SAN DIEGO – A federal prosecutor said he plans to ask for at least a year in prison for California Rep. Duncan Hunter, who pleaded guilty Tuesday to misusing $250,000 in campaign funds.
Hunter, who had fought the allegations for more than a year, showed no emotion in the courtroom and only spoke in affirming his guilty plea. Outside, he offered a brief statement, saying, “O failed to monitor an account for my campaign spending. I made mistakes and that’s what today was all about.”
The Republican who was first elected in 2008 declined to say when he would leave office.
Prosecutor Phil Halpern noted Hunter’s honorable service in the Marine Corps and his place in a family that has been a local political dynasty. But he had a sharp rebuke for the congressman’s claim that the investigation was a politically motivated “witch-hunt.“
“No figure, regardless of what office they occupy, should be allowed in this country to cry witch-hunt or fake news and attempt to deflect their criminal wrongdoings,“ Halpern said.
Halpern vowed to seek a prison term for Hunter of at least a year, although the plea agreement calls for the congressman to serve a maximum of five years.
Rather than re-election, Halpern said, “Mr. Hunter now faces resignation, disgrace and imprisonment.”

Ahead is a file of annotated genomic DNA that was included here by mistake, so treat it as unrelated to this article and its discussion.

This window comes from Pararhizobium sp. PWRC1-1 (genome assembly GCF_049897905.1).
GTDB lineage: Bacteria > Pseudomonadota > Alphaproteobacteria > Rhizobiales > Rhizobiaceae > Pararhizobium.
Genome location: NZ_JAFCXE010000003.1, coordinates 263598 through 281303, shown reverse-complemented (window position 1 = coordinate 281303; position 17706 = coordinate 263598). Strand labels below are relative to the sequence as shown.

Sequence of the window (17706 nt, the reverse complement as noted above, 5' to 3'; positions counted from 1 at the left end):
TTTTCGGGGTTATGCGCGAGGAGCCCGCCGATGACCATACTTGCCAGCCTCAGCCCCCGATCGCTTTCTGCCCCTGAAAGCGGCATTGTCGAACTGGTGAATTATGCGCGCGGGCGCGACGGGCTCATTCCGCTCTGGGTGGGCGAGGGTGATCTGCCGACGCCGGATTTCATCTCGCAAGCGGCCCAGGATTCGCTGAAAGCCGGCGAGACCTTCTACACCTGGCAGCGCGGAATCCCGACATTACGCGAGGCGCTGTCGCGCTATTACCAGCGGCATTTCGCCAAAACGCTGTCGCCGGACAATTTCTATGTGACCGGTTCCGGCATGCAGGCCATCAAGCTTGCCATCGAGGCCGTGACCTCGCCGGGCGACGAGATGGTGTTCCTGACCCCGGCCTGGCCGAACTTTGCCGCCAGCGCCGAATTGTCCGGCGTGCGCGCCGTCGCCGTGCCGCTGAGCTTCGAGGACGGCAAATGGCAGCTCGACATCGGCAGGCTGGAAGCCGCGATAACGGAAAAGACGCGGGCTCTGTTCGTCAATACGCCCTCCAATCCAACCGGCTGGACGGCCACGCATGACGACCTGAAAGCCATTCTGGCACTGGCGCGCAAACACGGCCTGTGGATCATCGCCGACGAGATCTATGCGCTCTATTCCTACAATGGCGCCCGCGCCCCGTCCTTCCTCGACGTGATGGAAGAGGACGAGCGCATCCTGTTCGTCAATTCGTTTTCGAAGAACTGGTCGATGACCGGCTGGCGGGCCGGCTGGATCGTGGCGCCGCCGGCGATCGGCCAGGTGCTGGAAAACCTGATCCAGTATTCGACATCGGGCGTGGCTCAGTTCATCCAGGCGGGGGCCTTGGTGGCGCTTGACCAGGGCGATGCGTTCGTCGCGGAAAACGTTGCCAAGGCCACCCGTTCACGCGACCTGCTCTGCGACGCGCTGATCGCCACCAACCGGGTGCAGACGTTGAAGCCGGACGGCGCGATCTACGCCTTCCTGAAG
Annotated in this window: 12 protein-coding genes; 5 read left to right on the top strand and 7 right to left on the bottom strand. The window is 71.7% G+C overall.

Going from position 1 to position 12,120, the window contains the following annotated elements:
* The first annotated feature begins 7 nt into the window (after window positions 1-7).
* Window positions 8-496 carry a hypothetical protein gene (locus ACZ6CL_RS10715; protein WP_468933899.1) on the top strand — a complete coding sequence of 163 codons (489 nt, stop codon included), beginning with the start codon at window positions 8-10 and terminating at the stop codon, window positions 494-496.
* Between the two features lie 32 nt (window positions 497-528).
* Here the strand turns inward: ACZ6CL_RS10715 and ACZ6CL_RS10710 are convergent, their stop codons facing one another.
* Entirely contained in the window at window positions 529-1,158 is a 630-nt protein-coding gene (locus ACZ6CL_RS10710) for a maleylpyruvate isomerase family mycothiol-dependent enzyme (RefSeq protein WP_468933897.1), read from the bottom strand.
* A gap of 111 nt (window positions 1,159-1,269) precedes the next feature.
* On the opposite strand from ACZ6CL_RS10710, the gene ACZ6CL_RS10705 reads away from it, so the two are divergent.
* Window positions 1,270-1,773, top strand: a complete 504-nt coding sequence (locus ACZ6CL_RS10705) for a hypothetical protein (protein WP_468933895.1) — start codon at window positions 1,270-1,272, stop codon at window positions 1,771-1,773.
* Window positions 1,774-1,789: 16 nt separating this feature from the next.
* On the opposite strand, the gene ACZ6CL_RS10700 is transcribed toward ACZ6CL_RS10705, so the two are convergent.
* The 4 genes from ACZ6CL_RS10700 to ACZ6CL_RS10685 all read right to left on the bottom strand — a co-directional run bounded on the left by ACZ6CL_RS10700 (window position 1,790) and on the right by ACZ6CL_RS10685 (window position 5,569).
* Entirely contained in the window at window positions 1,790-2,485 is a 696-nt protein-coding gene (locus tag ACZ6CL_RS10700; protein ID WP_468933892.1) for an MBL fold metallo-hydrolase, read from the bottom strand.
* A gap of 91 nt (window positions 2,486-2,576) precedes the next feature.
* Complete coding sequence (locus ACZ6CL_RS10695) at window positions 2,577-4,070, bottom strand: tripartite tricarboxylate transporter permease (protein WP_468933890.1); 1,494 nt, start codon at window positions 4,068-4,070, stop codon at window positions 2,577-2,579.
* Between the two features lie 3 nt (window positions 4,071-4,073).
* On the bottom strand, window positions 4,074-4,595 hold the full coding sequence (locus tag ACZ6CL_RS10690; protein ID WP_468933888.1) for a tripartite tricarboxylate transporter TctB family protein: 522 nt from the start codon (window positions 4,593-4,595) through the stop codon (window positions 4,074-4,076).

Hunter left the courthouse to jeers from protesters yelling “Lock him up.”
For more than a year, Hunter had insisted that criminal charges against him and his wife were the result of a conspiracy of the “deep state” meant to drive him from office in the Democrat-dominated state.
Hunter, an early supporter of President Donald Trump, said in a TV interview that aired Monday that he is prepared to go to jail. The change in plea marks the second time this year a Republican congressman who was re-elected while indicted has later pleaded guilty to federal charges.
Hunter, 42, told San Diego TV station KUSI a trial would be tough on his three children.
His wife Margaret Hunter also was charged in the case and in June accepted a plea deal that called for her to testify against her husband. The couple could have faced decades in prison before the plea deals. His wife faces up to five years in prison.
Federal prosecutors said the couple spent more than $250,000 in campaign money for golf outings, family vacations to Italy and Hawaii, tequila shots and airline tickets for their pet rabbit.
Prosecutors also revealed Hunter spent some of the money on romantic relationships with lobbyists and congressional aides.
Hunter’s departure will mark the end of a political dynasty in Southern California’s most Republican district. His father represented the district for 28 years prior to Hunter’s 2008 election.
In October, former four-term Republican Rep. Chris Collins of New York pleaded guilty in an insider trading case, a day after he resigned from Congress. He faces a maximum sentence of about four years in prison.
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